For five days, Saturday, June 25th to Wednesday, June 29th, each working group is expected to work collaboratively to conclude both their research and report writing. The final three days of this period overlap with the conference. Working group leader(s) should make sure that their Working Group members arrange to arrive on time for the (optional) Friday dinner and the Saturday "start of work" at 9 am! Note that the working group dinner on Friday is highly recommended, but not organized by the working group co-chairs or the conference committee. We will gladly provide hints for places to go, but agreeing on a place and time is the responsibility of the working group leaders, as this is an "internal" event that should also take the different arrival times and dietary requirements of the working group participants into account. This is far easier to do for a single working group than for all together. The cost for this event is not covered by the conference registration fee.

Working group members should feel free to attend talks and other conference activities during the conference, although they should be prepared to spend most of their time on working group activities. All working group members are expected to remain at the conference site until the end of the conference to fulfill their responsibilities to their working group.

Working Group Report

Intermediate working group results will be presented to conference attendees at a dedicated conference session. By the end of the conference, each working group will have produced and submitted a robust draft of a report to the working group coordinators. Within four weeks after the conference, the groups will submit a polished version of the report to the working group coordinators, which will be reviewed, possibly revised, and edited under their supervision. Currently, ACM plans to formally publish the two best Working Groups reports on paper, probably in the inroads magazine. The other Working Group reports will be published in an ITICSE Proceedings Supplemental Volume, probably titled ITiCSE-WGR'11: Working Group Reports from the ITiCSE'11 Conference", and which will also be available through the ACM Digital Library. As such, Working Group reports continue to be published at a good venue, provided that they are accepted for publication.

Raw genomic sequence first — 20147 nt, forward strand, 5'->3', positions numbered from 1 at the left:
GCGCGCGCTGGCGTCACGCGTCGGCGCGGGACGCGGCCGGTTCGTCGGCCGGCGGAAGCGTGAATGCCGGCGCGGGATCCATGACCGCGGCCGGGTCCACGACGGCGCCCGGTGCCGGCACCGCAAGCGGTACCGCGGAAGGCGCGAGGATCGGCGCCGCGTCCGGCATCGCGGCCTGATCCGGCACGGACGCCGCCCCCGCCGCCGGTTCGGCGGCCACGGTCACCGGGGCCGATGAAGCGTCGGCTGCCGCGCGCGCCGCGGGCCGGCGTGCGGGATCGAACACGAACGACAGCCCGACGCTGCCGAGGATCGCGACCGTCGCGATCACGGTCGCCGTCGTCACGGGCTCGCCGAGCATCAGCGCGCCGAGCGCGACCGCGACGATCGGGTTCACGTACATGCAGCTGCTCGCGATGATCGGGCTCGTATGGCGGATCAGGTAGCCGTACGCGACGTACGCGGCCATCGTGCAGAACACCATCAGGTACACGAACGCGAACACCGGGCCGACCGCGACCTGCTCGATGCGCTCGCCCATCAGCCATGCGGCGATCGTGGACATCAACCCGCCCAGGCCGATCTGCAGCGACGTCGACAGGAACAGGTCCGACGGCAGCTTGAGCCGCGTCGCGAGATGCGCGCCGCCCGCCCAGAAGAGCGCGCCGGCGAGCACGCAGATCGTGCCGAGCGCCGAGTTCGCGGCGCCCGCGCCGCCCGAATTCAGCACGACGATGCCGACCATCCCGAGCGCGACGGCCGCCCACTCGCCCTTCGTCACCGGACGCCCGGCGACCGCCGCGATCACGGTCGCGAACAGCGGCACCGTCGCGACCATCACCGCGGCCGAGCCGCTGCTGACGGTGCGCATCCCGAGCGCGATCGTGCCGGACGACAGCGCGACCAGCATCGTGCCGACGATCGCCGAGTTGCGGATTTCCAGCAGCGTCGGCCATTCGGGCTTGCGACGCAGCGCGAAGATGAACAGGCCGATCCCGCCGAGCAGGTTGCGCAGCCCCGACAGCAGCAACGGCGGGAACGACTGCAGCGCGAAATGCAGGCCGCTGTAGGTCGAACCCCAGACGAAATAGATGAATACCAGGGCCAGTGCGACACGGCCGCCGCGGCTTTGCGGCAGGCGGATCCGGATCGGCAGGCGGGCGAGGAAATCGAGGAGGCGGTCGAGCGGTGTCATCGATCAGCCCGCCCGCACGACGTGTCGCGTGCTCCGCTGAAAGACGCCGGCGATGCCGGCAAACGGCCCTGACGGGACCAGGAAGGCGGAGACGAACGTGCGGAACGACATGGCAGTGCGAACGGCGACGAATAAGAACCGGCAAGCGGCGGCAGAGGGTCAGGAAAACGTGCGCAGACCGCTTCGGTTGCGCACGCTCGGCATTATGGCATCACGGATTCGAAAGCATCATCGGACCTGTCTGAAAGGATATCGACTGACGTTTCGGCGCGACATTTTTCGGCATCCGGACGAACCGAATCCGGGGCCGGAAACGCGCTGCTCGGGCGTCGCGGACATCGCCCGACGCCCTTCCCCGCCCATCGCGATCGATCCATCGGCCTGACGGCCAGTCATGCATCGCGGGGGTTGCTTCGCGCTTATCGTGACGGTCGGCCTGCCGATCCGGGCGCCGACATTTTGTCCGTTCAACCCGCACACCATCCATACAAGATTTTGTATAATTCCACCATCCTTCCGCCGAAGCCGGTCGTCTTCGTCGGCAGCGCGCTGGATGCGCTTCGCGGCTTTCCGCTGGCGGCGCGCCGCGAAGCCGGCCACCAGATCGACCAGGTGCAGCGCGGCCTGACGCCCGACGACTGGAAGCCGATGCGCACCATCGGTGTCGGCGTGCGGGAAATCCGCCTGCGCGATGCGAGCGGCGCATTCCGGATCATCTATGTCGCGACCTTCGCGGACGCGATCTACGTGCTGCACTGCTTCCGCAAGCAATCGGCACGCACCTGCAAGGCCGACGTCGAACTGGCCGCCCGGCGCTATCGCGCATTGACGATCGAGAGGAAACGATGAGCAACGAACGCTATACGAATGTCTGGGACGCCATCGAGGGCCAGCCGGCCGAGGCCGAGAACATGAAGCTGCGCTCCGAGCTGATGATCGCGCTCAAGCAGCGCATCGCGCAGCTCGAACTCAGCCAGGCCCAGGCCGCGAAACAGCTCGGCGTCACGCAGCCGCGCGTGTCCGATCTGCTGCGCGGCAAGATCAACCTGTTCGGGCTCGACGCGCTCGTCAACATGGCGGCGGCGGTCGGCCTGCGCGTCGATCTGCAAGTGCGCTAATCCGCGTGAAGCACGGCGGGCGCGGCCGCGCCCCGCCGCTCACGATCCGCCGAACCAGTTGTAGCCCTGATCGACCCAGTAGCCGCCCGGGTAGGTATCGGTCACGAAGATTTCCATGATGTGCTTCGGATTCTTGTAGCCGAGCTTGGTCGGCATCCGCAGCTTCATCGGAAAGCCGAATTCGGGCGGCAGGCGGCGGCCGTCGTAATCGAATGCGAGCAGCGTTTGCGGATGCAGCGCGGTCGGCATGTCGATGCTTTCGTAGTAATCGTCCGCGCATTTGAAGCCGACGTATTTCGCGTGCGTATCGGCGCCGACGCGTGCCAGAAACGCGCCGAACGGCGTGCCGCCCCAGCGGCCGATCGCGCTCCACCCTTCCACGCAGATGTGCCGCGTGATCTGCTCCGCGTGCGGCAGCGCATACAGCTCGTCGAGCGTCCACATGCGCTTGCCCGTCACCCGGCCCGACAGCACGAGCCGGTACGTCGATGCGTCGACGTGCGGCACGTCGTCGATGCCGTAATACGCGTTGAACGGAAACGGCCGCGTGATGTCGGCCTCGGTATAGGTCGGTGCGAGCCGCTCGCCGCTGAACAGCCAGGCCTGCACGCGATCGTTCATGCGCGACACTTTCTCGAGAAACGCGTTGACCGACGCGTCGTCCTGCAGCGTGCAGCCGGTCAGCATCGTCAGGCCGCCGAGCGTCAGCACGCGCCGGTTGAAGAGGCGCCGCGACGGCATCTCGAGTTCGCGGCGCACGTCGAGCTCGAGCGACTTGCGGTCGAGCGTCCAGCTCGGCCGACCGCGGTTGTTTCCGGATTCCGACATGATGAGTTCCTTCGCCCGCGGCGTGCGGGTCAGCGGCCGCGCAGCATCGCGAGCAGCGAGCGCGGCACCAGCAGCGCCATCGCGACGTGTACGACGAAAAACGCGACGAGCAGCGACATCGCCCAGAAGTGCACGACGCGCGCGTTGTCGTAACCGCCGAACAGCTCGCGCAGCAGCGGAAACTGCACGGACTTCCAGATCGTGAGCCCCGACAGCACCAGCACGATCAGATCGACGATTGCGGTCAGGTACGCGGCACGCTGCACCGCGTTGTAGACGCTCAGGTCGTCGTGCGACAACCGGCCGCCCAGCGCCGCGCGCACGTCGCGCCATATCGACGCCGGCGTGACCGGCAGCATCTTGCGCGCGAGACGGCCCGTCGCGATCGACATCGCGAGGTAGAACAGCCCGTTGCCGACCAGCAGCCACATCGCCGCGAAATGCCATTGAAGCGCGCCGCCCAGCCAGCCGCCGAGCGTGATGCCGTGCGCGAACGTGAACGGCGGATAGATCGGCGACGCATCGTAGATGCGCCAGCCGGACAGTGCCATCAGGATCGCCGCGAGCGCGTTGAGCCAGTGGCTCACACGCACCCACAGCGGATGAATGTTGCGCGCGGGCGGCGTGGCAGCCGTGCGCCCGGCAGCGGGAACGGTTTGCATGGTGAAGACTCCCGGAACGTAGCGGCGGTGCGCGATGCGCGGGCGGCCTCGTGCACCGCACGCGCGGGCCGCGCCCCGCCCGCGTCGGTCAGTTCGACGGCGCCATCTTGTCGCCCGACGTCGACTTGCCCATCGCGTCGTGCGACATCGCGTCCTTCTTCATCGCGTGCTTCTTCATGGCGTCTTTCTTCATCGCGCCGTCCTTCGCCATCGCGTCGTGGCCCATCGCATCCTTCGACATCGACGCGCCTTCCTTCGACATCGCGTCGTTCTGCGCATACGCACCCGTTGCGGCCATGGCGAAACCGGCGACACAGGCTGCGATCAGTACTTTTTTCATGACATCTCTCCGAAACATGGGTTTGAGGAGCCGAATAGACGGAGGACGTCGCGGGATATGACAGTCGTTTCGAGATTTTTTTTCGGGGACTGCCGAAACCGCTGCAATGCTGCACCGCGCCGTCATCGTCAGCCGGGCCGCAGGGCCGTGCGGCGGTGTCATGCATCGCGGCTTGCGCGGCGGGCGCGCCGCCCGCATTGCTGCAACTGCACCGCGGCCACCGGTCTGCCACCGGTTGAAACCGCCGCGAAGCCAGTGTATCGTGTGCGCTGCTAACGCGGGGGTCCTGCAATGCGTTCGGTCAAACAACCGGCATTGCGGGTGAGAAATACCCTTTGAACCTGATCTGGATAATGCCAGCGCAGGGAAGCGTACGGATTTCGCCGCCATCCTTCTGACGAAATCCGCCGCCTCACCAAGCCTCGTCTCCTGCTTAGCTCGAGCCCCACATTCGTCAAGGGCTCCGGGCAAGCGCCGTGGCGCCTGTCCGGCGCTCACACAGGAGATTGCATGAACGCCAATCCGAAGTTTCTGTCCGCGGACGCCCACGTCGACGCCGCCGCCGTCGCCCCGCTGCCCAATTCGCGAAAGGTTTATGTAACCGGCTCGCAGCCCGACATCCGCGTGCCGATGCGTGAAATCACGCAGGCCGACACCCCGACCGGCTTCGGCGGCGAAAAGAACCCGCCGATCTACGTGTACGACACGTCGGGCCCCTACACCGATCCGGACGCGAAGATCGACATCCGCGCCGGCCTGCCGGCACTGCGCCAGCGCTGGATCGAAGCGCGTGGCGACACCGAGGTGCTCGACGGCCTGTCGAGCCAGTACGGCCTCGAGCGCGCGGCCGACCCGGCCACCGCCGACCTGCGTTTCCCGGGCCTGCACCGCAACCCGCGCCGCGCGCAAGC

In this way, Working Group reports will in the future have an even better publication option than before: all accepted Working Group reports will be published as peer reviewed reports in an online proceedings volume as described above; additionally, the best selected report(s) will be published in a high-quality magazine as a reprint. Compared to the previous status of the publication in "inroads" (then "only" a newsletter), the publication in the ACM Inroads magazine is a deftinite improvement regarding the visibility. Additionally. all Working Group reports will continue to be placed in the ACM Digital Library, and have a high quality publication - even if only two reports will be published on paper.

Proposing a Working Group